One of the liver's major functions is to maintain normal blood sugar levels by absorbing and releasing glucose as needed. Insulin is the messenger that directs liver cells to take up glucose for storage.
With CLD, the damage caused to liver cells can make them increasingly resistant (nonresponsive) to the effects of insulin. As a result, less glucose is taken up by the liver, muscles, and other tissues. In response, the pancreas will release more insulin to increase glucose uptake by cells.
Over time, however, insulin resistance can start to “wear out” pancreatic cells to where they can no longer produce enough insulin to compensate for this effect. The result is higher blood sugar levels and, ultimately, prediabetes or type 2 diabetes.
Type 2 diabetes caused by the breakdown of liver function is referred to as hepatogenous diabetes.
While diabetes typically precedes the onset of liver disease, some studies suggest that liver disease will precede type 2 diabetes in roughly 15% to 20% of cases. The majority of these cases involves people with decompensated cirrhosis who have never had diabetes before.
Diabetes and CLD are both chronic diseases, meaning that they are persistent and typically progressive. If left untreated, diabetes can increase the risk of liver disease, and liver disease can increase the risk of diabetes. The risk of comorbidity (the simultaneous occurrence of two diseases) is greater if diabetes or CLD is advanced.
Risk factors are associated with the progression of both diseases, some of which overlap.
Over age 45
Having obesity

Physical inactivity
Family history of diabetes
Having NAFLD
Over age 60

Having obesity
Excessive alcohol use
Hepatitis B or C
Having type 2 diabetes
Having diabetes and liver disease can also lead to poorer outcomes compared to having one disease on its own. According to a 2020 study in the World Journal of Hepatology, type 2 diabetes can reduce the life expectancy of people with cirrhosis by up to 40% after five years.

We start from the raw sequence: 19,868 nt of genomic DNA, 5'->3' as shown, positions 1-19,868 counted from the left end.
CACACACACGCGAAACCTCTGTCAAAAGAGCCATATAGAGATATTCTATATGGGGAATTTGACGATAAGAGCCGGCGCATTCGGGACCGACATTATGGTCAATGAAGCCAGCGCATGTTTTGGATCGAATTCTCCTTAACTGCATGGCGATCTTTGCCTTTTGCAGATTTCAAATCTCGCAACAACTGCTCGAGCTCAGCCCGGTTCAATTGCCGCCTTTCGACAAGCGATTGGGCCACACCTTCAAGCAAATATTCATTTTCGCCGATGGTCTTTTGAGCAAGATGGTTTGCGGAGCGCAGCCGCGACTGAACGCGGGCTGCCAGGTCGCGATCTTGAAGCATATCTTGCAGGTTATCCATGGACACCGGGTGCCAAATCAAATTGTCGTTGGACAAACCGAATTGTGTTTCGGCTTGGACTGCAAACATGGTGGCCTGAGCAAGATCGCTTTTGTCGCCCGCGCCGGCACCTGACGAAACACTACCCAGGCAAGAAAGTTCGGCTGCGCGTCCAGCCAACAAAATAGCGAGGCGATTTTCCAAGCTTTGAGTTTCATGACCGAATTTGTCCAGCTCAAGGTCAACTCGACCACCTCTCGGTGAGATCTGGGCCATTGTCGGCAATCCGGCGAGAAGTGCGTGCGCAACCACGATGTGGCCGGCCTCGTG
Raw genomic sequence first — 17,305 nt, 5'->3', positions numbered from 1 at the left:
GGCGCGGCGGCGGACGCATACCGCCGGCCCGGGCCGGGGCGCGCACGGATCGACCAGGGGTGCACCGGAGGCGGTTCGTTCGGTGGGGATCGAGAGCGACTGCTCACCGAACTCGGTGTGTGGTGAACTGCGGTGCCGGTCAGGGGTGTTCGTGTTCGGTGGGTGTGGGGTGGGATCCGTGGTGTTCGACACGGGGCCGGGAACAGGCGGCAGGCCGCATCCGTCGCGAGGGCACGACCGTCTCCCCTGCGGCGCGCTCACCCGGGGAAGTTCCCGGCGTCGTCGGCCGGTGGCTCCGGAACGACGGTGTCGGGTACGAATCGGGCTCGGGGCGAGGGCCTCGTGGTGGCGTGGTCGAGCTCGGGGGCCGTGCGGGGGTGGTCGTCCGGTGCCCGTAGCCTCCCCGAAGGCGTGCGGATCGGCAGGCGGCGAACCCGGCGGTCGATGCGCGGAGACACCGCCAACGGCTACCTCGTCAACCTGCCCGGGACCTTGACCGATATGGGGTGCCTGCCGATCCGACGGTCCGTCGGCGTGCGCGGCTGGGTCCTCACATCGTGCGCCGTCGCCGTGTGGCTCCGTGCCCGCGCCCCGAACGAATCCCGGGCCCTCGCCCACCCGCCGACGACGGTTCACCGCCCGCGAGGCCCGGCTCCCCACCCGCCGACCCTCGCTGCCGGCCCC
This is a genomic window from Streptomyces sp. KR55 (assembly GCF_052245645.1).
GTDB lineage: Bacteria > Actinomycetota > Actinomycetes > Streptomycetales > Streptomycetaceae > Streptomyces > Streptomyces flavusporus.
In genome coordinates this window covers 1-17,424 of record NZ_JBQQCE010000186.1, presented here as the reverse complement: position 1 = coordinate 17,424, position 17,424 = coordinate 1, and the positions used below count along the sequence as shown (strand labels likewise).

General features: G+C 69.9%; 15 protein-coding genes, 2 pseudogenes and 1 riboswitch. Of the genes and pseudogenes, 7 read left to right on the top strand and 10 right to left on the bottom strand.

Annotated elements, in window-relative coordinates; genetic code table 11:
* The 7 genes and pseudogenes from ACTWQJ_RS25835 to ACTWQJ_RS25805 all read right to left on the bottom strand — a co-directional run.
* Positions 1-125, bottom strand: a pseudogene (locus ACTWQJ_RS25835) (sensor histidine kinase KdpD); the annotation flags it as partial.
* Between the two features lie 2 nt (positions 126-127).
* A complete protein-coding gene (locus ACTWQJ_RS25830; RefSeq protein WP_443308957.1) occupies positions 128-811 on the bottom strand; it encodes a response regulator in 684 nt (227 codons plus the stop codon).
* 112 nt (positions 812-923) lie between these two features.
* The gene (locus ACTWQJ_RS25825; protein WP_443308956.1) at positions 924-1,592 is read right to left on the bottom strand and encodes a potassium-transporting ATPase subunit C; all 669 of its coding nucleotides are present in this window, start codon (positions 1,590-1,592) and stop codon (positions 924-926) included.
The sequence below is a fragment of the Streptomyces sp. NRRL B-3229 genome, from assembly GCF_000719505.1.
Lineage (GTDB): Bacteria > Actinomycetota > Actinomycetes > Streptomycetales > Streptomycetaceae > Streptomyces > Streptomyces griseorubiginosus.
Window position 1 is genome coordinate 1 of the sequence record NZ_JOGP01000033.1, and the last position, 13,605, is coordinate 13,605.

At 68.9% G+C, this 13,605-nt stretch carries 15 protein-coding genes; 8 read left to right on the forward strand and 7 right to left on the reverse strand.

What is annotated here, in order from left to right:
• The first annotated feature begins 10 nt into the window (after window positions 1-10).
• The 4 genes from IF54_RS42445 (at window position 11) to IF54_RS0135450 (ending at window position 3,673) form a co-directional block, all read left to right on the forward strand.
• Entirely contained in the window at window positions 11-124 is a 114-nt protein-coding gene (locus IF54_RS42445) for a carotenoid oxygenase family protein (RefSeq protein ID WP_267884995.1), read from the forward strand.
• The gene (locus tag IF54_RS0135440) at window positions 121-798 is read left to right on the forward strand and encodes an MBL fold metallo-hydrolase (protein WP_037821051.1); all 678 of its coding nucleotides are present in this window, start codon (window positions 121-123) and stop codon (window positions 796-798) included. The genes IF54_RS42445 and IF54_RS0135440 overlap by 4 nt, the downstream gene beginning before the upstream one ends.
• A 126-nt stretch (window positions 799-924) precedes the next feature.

Conversely, having type 2 diabetes increases the risk of NAFLD by twofold to threefold.
While there is no cure for either diabetes or chronic liver disease, both can be managed with lifestyle changes and medications. These interventions can help slow disease progression and prevent long-term complications involving not only the liver but the heart and kidneys as well.
It is well known that basic lifestyle changes—such as increased exercise, a healthy diet, smoking cessation, and alcohol avoidance—are fundamental to the management of diabetes and liver disease.
When diabetes and liver disease occur together, medications are commonly prescribed to maintain better blood sugar control. This helps reduce oxidative stress and further damage to the liver.
The goal of diabetes treatment for people with liver disease is the same as for anyone with diabetes, namely to maintain a hemoglobin A1C level below 7%. The A1C test measures your average blood sugar levels over the past three months.
The choice of drug can vary based on the stage and severity of your condition. Each has its benefits and risks and may be used either in combination or on its own.
If cirrhosis is involved, the main treatments are cutting salt from your diet and taking diuretics (“water pills”) like Aldactone (spironolactone) or Lasix (furosemide) to prevent the buildup of fluid in the abdomen (called ascites). In severe cases, you may need to have the fluid drained from your belly with a tube.